The Peace of the Lord – Sermon for December 29, 2013

The Peace of the Lord

Luke 2:33-40

Christmas 1

December 29, 2013

St. John Lutheran Church, Fraser, MI


And in the same region there were shepherds out in the field, keeping watch over their flock by night.  And an angel of the Lord appeared to them, and the glory of the Lord shone around them, and they were filled with fear. And the angel said to them, “Fear not, for behold, I bring you good news of a great joy that will be for all the people.  For unto you is born this day in the city of David a Savior, who is Christ the Lord.  And this will be a sign for you: you will find a baby wrapped in swaddling cloths and lying in a manger.”  And suddenly there was with the angel a multitude of the heavenly host praising God and saying,

“Glory to God in the highest,

and on earth peace among those with whom he is pleased!” [Luke 2:8-14]

             It is still the Christmas season.  The trees are still up.    But now that the Christmas dust has settled a little, a strange thing happens in the church calendar.  On December 25 we celebrate the birth of the Prince of Peace, but on December 26 we commemorate the Stephen, the first Christian martyr, a man who was executed for preaching Christ crucified.  On December 27 we commemorate the Apostle John, a man exiled to die in captivity for his proclamation of the Gospel.  On December 28 we take time to remember the slaughter of the Innocents, all those male children in Bethlehem and the surrounding region who were mercilessly executed by Herod in his effort to slay the one who was born King of the Jews.  It seems appropriate to consider why the angels were bringing tidings of peace when this child whose birth they were announcing would lead to so much bloodshed, when he himself would grow up to say, “Do not think that I have come to bring peace to the earth. I have not come to bring peace, but a sword” [Matthew 10:34]?  In today’s Gospel reading, the man Simeon says that this child Jesus “is appointed for the fall and rising of many in Israel, and for a sign that will be opposed.”  Then, to make matters worse, he tells Mary that Jesus will cause a sword to pierce through her soul also.  So which is it?  Did Jesus come to bring peace, like the angels sang?  Or Like children playing telephone, did their message get jumbled somewhere between heaven and earth?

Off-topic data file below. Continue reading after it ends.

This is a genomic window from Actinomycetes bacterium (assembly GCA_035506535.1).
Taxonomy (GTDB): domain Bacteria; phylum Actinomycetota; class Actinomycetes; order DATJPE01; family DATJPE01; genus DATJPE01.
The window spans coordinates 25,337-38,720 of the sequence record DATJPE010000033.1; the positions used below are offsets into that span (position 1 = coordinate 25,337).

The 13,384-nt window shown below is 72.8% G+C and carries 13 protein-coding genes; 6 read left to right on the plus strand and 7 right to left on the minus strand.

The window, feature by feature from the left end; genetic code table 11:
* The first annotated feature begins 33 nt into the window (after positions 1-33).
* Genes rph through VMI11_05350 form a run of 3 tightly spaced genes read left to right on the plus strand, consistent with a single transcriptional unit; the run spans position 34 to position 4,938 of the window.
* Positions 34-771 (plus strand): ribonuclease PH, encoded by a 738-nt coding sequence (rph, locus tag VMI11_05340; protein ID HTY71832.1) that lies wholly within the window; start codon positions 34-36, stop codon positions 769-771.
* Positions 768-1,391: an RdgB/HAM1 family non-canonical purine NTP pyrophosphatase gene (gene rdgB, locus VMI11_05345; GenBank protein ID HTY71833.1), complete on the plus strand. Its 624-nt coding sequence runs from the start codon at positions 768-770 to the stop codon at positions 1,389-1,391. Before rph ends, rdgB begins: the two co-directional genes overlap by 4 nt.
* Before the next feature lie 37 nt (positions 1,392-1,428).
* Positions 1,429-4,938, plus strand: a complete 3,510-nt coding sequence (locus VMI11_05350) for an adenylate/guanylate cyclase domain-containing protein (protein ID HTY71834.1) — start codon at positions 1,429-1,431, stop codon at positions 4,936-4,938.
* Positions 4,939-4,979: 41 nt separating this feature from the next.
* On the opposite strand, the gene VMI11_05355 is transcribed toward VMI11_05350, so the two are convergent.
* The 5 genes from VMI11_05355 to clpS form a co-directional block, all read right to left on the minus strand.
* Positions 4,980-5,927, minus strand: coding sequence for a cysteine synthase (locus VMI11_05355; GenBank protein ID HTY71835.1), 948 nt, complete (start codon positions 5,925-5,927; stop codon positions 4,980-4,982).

Well, as I mentioned during the early service on Christmas Eve, the problem is not with the angels’ message.  The problem is with our understanding of the word peace.  The peace the angels announced is not a slogan from a T-shirt or bumper sticker.  It is not the mantra of a hippie or some teenager who hasn’t experienced true loss yet.  It is not political stability in Iraq, Afghanistan, or even the United States.  It’s not political parties reaching across the aisle to work together in finally balancing the budget.  It is not relief you feel after you’ve washed and put away the last dish from that tremendous holiday banquet.  It is not the silence and calm that falls over the house in January when all the relatives have finally gone home.  It’s not even that moment of inexpressible serenity waiting for you when you finish your taxes a few months from now.